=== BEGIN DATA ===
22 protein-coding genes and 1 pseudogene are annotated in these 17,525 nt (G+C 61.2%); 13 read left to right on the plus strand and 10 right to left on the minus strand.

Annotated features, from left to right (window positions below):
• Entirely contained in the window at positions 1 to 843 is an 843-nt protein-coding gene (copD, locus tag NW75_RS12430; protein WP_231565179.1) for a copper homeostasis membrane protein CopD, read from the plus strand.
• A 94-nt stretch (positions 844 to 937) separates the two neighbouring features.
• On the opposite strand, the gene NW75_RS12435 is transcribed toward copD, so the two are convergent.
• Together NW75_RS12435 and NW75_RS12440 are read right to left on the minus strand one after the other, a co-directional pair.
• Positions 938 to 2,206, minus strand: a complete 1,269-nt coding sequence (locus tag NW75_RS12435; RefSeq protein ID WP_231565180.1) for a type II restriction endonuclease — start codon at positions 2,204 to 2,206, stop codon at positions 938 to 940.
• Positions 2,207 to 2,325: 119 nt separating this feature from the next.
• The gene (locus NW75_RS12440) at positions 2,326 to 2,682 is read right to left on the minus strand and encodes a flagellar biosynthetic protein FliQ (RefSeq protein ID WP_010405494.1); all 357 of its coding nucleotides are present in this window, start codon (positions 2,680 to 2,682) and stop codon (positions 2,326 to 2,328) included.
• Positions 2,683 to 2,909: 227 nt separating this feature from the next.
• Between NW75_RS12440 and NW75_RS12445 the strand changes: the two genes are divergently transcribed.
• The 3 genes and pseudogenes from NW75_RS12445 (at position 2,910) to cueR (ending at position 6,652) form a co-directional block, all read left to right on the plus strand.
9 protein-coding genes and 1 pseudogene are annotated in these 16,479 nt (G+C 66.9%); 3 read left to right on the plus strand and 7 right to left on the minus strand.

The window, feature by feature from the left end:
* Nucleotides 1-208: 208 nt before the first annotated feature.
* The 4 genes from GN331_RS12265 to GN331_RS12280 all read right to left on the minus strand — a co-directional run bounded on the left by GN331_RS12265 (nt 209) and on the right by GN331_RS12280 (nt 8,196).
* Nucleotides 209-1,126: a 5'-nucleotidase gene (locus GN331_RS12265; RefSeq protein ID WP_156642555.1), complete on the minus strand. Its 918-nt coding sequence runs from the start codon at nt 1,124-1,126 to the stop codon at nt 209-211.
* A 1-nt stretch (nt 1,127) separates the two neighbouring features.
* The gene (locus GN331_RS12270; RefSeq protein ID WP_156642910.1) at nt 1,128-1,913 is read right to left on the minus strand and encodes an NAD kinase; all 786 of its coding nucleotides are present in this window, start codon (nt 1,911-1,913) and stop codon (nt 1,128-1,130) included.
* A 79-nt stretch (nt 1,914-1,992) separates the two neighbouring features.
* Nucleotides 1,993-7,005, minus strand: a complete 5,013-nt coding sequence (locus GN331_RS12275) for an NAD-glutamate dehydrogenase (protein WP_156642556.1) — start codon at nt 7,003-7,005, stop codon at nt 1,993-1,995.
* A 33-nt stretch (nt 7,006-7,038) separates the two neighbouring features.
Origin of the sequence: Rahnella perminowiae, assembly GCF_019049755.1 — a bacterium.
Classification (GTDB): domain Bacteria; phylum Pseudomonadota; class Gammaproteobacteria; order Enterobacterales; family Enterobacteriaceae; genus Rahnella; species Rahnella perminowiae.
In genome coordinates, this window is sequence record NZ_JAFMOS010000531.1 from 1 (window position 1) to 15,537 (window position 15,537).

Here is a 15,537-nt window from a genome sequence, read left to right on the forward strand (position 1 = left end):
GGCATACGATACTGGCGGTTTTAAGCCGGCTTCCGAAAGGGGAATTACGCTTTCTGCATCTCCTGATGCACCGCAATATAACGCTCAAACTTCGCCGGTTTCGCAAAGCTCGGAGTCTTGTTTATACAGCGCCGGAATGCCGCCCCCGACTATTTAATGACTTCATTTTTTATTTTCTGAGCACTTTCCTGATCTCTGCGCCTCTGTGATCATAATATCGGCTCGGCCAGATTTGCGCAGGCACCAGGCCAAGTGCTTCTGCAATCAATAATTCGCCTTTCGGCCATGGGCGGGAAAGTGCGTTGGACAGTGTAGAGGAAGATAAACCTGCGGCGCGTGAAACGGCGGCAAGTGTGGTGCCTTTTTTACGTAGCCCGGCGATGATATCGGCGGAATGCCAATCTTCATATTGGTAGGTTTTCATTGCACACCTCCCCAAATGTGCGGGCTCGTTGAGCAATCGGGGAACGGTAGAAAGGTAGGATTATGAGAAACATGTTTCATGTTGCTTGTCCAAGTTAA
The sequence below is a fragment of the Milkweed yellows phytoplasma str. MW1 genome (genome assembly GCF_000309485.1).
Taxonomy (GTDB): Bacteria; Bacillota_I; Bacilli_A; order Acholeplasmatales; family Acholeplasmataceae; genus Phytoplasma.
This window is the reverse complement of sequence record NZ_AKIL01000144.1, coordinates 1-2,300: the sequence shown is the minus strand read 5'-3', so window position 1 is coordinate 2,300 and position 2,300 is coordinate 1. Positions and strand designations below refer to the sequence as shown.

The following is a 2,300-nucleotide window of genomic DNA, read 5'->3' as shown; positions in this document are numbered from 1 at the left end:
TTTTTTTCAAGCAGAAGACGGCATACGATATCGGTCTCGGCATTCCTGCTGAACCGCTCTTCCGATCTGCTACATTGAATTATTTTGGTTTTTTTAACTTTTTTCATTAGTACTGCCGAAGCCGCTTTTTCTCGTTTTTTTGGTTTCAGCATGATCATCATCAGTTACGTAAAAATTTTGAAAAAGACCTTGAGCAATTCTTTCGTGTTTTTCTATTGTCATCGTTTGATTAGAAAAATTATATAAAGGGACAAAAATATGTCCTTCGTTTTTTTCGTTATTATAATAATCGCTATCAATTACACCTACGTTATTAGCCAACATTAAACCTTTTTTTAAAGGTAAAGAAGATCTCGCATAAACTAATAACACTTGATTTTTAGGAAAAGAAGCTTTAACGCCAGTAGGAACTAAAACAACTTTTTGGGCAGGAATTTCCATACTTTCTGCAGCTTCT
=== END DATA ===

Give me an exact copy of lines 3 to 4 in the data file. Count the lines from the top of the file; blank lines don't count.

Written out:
• Entirely contained in the window at positions 1 to 843 is an 843-nt protein-coding gene (copD, locus tag NW75_RS12430; protein WP_231565179.1) for a copper homeostasis membrane protein CopD, read from the plus strand.
• A 94-nt stretch (positions 844 to 937) separates the two neighbouring features.